Quietly but effectively going about their business, Warren Gatland’s Wales will be a tour de force come their World Cup opener against Georgia in 11 days time.
The Dragons may have lost three out of their four warm-up games, but in a World Cup year, the only thing that matters is the World Cup itself.
The reality is each team is at different stages of their preparation – nobody wants to peak too early – and Wales had just come off two gruelling training camps in Turkey and Switzerland leading into those warm-up clashes.
Both of which are programmed to have them reaching peak physical and mental condition for Japan.
Gatland, who will sign off after 12 glittering years with Wales after the World Cup, is a big-game coach. He loves World Cups and has been planning for this moment for years.
In 2011, he turned a hapless pool-exiting side from 2007 into one that was a score away from reaching a World Cup final.
And four years later, his side upset the odds to escape a group with both England and Australia, only to lose the quarter-final in the last five minutes against South Africa.
In November, Wales completed a sweep of victories for the first time and went on to achieve a third Grand Slam success under Gatland’s tenure.
A first victory in 14 attempts over Australia was the highlight but Wales will also be pleased with the way they managed wins over South Africa, England and Ireland.
An unbeaten run of 14 Tests was ended by England at Twickenham in the first warm-up game last month, but beating them in Cardiff took Wales to the top of the world rankings.
Back-to-back defeats against Ireland may have raised some concern, but what cannot be disputed is the character and resilience within the squad and their iron-like defensive qualities.
Question marks though remain over Wales’ power game with a lack of penetrating ball carriers in their squad, resulting, at times, to employing a lateral attacking approach.
Their overall quality is evident, but their ability to cut opposition teams open needs to be addressed with a meagre seven tries in the last four matches.
The loss of fly-half Gareth Anscombe, flawless from the tee and controlling from open play during the Six Nations, to injury is significant but Dan Biggar will step up in the Ospreys man’s absence.
Up front, Taulupe Faletau is ruled out due to a broken collarbone, and as much as his powerful carrying and fearless tackling is a threat, one of either Josh Navidi or Ross Moriarty will take the number eight shirt and make a telling contribution.
In recent seasons, the experienced international pedigree of captain and star man Alun Wyn Jones, Jonathan Davies and George North has been added to by some exciting new blood.
Flanker Aaron Wainwright, locks Adam Beard and Cory Hill, hooker Elliot Dee, centre Owen Watkin and wing Josh Adams are just some of the names that have come in and flourished in recent years.
Despite a Grand Slam triumph in March, a lack of depth at fly-half and tight head will always make Welsh fans nervous come competition time.
But the buzz and excitement of a World Cup will have the players primed and firing come the tournament’s big kick-off next week.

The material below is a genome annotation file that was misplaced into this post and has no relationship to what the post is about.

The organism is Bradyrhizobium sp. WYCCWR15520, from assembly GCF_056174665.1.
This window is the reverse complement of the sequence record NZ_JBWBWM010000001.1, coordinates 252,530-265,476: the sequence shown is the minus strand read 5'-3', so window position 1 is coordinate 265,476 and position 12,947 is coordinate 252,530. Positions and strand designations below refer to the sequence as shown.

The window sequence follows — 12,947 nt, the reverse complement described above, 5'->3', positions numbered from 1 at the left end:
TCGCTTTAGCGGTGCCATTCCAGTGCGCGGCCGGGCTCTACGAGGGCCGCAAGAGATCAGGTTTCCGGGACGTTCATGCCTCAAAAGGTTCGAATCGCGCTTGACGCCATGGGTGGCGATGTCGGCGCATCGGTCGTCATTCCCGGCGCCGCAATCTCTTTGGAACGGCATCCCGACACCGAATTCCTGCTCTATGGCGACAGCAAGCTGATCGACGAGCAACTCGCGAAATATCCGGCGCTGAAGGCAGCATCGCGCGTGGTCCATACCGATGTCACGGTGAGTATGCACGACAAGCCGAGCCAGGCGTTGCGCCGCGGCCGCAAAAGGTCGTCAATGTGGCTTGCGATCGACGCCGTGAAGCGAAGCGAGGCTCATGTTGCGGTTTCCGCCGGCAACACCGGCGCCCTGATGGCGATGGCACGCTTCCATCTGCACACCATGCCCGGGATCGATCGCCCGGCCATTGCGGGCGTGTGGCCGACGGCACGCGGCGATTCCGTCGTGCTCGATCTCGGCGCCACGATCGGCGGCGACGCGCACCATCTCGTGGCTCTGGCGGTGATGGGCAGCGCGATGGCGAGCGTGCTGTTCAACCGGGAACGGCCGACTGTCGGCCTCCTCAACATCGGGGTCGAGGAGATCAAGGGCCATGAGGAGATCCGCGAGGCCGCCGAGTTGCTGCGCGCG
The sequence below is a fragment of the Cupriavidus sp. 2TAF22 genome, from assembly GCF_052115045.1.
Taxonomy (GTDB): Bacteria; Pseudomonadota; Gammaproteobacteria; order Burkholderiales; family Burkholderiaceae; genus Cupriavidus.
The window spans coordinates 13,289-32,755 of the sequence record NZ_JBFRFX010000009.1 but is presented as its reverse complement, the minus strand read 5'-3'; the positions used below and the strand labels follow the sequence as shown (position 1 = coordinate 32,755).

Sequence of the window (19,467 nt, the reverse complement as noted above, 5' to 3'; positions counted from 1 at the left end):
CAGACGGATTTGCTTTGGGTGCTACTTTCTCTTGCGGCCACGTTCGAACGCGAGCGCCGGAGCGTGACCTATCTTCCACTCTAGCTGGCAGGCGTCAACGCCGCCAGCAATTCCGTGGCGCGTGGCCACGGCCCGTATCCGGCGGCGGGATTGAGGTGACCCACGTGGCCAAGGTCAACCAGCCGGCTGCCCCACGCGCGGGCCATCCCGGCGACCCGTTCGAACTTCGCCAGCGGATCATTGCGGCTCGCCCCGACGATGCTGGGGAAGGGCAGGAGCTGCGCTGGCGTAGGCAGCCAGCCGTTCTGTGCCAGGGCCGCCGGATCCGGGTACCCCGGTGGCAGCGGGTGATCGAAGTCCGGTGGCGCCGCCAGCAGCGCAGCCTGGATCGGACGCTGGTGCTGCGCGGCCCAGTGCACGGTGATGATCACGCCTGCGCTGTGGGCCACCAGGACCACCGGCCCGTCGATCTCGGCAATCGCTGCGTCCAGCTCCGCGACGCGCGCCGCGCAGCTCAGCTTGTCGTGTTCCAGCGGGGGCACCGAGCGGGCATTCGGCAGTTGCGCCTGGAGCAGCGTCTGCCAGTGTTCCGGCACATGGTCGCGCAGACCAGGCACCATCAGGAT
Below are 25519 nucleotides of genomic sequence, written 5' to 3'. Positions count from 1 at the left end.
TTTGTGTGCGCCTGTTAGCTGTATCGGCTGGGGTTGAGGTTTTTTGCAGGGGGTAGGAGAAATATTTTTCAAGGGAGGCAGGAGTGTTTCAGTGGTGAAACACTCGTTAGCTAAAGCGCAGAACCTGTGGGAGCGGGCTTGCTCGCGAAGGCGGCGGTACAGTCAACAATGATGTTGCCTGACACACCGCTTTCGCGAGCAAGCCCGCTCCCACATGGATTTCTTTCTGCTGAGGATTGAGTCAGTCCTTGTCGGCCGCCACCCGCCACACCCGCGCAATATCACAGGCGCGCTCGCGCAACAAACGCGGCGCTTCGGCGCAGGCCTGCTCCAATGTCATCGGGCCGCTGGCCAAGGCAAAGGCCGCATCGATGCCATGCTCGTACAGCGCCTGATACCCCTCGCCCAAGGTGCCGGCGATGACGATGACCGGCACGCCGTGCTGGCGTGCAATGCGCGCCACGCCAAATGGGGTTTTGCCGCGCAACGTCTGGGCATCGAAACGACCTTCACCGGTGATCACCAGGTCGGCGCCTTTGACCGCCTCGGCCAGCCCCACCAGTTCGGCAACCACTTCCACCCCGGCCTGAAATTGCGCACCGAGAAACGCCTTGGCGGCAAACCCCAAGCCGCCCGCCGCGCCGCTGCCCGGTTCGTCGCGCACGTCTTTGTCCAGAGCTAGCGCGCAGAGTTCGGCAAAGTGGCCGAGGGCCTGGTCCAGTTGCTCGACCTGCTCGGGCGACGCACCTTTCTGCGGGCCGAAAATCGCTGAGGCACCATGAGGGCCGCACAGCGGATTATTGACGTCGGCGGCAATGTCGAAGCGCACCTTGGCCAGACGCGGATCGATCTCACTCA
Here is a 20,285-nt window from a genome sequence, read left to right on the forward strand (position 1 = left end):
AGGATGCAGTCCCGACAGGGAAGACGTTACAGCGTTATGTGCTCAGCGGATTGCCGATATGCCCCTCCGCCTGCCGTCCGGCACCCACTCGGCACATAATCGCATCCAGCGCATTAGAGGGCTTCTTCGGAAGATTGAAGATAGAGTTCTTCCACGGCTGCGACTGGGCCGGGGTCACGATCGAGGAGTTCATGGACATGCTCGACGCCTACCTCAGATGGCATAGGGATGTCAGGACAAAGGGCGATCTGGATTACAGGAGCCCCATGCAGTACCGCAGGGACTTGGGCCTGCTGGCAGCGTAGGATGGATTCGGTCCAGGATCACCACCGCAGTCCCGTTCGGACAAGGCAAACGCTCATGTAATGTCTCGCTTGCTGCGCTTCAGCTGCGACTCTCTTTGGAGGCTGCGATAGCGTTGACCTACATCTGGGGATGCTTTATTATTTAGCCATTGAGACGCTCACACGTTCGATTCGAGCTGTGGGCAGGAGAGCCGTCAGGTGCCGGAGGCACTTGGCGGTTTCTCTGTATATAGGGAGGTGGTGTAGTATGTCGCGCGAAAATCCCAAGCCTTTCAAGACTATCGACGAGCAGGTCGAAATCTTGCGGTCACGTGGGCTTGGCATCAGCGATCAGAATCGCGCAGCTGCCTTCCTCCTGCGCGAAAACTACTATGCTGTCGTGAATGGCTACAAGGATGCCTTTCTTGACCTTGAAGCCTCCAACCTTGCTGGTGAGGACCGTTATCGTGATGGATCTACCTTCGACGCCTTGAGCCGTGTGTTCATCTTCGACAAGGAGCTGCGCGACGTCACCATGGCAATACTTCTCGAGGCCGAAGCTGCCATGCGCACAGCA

Drawn in Pool D with Australia, Georgia, Fiji and Uruguay, the Dragons should emerge as group winners.
And despite Fiji looking to spring a surprise, the match against the Wallabies in Tokyo on September 29 will be the pool-shaping game. However, Gatland’s men should have the edge.
Crucially, if that is the case, they will avoid an in-form England in the quarter-finals and face either France or Argentina.
One would sense they have the superiority and class to match their best-ever finish of reaching a semi-final, and from there, it will be fascinating to see how they deal with it.
LIKELY XV: L Williams; North, J Davies, Parkes, Adams; Biggar, G Davies; N Smith, Owens, Francis, Ball, AW Jones, Wainwright, Navidi, Tipuric.
Emblem: Prince of Wales’s feathers
Union: Welsh Rugby Union
Head coach: Warren Gatland
Captain: Alun Wyn Jones
Most caps: Gethin Jenkins (129)
Top scorer: Neil Jenkins (1,049)
Top try scorer: Shane Williams (58)
Home stadium: Millennium Stadium
Best finish: Third (1987), Fourth (2011)
Fixtures: Georgia (September 23), Australia (September 29), Fiji (October 9), Uruguay (October 13)
England lock Joe Launchbury has been given a clean bill of health after alarm was raised over a back injury sustained during Friday’s World Cup send-off.
Italy were thumped 37-0 at St James’ Park but Launchbury’s first-half exit took the shine off the third victory of the summer’s four warm-up Tests.
Forwards coach Steve Borthwick insists the Wasps captain will be ready for the World Cup opener against Tonga on September 22.
“Joe Launchbury came off with a back injury but there’s nothing concerning there. Joe will recover from the flight and will be good to go,” Borthwick said.
Mako Vunipola (hamstring) and Jack Nowell (ankle) are on schedule to play in the key pool games against Argentina and France, while Henry Slade (knee) could face Tonga.
England’s first full day at their training camp in Miyazaki was partially taken up by a community visit to a local high school, where a brass band played ‘We Will Rock You’ by Queen as the players sat on stage.